Ironically, the bully, Filkins, is played by Alex Frost, a young actor who got his start playing one of the bullied boys who turns mass murderer in Van Sant's 'Elephant'. Perhaps Frost has a little of the sociopath in his eyes, but his face still looks kind--not that this movie really gives him such complexity. He's barely more than a looming physical threat.
The plot has romance and triumph-of-the-underdog elements, but also becomes a sort of odd buddy picture. Drillbit, actually a deserter, pretends to be an Army ranger with commando skills but quickly emerges as mostly talk, and really no more aggressive by nature than Wade. He avoids confronting Filkins at first by taking the boys aside and training them out of school. His encouragement makes him become a kind of big brother to them--or at least to Wade; the other two boys are scantily developed and it's only he who becomes an accidental hero and gets the girl. This in parallel fashion also happens to Drillbit. In the jerky, meandering plot both are cowards who discover their hidden tough side under pressure.
This role fits Owen Wilson just fine, but without really good material and a strong foil such as Vince Vaughan or Ben Stiller (or his cohorts in 'The Darjeeling Limited') he comes across as somewhat limp. His very ease in line readings and all too natural charm only contribute to the feeling that this whole affair was thrown together in haste.
Bullies are always gratuitously mean and Filkins has no motivation. But if not about to become a mass murderer, he at least may be horribly lonely because his parents live in Hong Kong. His character isn't worked out--one of the movie's various missed opportunities, since simply punishing the villain and sending him away ill befits the story's good-heartedness; and his transformation could have been funny as well as appealing. The showdown comes at a party Filkins gives--odd in itself, since bullies aren't social organizers. Wade, Emit and T-Bone go there to kick ass, but the confrontation before the big audience of kids at the party is a scene from another kind of movie. It shows the elements Seth Rogan and Company have cobbled together don't mesh. Really now, how do you make a comedy about a bully?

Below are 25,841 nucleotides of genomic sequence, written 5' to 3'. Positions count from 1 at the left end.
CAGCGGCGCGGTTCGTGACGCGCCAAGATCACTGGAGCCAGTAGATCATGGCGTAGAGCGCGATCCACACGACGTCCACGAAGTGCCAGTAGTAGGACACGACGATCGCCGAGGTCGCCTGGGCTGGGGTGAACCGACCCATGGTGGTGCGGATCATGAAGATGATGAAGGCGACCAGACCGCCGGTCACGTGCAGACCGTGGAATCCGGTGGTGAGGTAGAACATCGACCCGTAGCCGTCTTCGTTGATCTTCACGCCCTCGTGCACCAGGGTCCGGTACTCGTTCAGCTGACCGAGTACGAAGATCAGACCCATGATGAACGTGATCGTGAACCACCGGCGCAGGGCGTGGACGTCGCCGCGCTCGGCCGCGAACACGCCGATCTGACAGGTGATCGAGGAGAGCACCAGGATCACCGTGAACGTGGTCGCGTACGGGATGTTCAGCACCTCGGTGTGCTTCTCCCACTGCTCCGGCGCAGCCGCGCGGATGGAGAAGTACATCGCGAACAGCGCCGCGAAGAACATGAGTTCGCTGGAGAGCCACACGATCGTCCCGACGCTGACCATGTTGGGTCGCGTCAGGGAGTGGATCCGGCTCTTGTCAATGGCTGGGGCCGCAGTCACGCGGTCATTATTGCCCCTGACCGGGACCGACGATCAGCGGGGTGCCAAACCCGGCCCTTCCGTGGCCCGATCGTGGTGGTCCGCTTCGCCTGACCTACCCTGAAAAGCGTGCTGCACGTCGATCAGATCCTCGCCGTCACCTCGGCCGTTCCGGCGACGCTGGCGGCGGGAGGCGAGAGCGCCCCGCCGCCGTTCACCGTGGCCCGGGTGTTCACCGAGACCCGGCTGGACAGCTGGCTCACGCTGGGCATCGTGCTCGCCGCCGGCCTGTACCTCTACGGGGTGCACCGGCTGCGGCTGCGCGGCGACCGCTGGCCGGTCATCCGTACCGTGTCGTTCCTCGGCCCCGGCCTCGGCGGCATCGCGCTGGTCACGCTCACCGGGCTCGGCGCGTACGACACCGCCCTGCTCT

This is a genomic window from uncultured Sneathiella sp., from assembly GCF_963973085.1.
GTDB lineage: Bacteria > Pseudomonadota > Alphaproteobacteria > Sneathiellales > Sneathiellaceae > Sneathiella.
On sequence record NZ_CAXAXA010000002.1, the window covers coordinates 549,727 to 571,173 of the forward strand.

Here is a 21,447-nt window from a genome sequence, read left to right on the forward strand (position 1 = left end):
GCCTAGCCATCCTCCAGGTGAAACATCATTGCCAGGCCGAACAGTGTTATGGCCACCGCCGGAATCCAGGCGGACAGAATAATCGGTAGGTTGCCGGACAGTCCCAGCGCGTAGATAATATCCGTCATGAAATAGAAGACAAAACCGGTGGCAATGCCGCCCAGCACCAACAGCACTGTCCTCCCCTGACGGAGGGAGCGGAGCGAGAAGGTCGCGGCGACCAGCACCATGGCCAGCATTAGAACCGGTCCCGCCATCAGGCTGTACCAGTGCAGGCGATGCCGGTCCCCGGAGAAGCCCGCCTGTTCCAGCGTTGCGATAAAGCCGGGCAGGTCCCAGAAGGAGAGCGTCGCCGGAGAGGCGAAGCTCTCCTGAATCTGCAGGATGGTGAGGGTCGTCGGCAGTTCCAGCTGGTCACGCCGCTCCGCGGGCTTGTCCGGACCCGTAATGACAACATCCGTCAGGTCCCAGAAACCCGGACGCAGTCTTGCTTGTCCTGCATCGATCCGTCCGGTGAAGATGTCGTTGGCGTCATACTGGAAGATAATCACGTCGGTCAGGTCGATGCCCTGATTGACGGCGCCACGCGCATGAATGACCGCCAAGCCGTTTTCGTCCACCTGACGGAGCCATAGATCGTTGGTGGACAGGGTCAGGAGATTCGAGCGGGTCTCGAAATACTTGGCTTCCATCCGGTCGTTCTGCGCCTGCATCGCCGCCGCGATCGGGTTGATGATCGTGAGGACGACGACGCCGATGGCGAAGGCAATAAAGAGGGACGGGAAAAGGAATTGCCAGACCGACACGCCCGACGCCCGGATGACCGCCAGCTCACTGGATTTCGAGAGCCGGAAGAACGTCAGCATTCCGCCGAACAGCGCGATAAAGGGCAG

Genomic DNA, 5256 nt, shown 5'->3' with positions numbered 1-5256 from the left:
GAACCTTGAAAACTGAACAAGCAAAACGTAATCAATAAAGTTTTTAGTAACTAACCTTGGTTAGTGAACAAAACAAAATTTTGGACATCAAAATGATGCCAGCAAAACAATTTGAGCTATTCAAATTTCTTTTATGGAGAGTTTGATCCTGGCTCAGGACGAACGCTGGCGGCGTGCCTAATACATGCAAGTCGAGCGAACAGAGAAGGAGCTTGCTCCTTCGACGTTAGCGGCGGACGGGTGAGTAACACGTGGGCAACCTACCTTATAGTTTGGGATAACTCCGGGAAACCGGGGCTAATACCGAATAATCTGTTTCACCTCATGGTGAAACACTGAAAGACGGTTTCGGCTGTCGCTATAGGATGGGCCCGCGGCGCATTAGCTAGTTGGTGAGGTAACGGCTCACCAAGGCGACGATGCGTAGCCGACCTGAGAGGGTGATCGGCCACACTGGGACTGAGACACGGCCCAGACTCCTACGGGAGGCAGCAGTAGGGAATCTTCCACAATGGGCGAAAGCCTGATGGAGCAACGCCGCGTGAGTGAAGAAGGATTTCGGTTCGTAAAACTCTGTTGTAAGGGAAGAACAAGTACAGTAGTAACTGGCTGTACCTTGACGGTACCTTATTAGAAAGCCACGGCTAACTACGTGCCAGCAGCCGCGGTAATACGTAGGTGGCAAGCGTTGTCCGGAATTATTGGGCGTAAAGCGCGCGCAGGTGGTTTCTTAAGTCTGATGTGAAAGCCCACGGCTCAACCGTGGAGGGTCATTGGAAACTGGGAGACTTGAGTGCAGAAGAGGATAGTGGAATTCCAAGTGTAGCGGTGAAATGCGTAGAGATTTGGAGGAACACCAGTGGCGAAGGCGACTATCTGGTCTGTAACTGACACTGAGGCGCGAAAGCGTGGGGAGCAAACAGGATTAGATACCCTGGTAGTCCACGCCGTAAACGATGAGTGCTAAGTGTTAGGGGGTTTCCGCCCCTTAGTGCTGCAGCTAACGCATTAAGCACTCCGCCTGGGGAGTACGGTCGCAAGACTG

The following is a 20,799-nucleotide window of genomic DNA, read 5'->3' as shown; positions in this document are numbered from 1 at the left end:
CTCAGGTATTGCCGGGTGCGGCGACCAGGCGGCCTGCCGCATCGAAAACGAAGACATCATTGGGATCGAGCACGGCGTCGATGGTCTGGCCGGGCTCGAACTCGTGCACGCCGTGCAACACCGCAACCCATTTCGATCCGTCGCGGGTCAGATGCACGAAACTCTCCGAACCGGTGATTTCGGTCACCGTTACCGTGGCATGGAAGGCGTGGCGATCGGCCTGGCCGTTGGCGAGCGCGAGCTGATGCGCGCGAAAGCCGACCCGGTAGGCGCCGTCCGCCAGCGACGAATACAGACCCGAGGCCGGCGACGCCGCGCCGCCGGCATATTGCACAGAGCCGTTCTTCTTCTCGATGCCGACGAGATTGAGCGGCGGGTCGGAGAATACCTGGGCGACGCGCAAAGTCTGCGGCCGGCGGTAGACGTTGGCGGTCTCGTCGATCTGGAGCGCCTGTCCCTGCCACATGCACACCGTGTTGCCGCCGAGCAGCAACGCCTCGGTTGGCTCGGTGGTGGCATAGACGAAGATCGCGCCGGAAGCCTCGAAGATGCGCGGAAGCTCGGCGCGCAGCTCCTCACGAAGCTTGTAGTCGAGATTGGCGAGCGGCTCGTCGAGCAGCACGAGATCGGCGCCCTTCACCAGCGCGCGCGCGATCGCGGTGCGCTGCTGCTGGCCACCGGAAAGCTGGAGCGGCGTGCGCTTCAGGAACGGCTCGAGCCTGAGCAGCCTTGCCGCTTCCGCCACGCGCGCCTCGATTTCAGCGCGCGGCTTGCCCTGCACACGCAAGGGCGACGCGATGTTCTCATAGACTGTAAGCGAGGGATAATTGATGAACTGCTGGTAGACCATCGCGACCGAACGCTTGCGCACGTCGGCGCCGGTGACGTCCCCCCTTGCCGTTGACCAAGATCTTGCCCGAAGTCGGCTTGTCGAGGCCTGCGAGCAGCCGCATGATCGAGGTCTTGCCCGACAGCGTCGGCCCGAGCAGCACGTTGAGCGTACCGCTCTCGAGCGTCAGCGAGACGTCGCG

Nor could one believe for a minute the plot line wherein Drillbit successfully poses as a substitute teacher,"Dr. Illbit," saying as long as you carry a coffee cup passing as faculty is a snap. Not for the first time the movie fudges, and before long he's teaching lots of classes including gym (where he is conveniently able to torment the bully and his sidekick without reprisals). Wearing clothes from the boy's houses he becomes quite a dandy--much too elegant for a public high school. In the faculty room, the sexiest woman teacher pounces on him--leading to a psychobabble subplot about her weakness for men who are losers, but no development of the relationship.
Drillbit feeds the boys a variety of unrelated tips: learn to take punches (ignore the pain); improvise weaponry (an excuse to steal valuables from one boy's house--and for another subplot); have your pals hold you back so you can seem violent without attacking (this one backfires badly); pretend to be sympathetic toward your aggressors. . .and so on. This incoherent sequence is further evidence of careless improvising. Nonetheless Drillbit would be a genuine comic creation--his false bravado even evokes Falstaff's motley colors--if only the movie had been made with more care.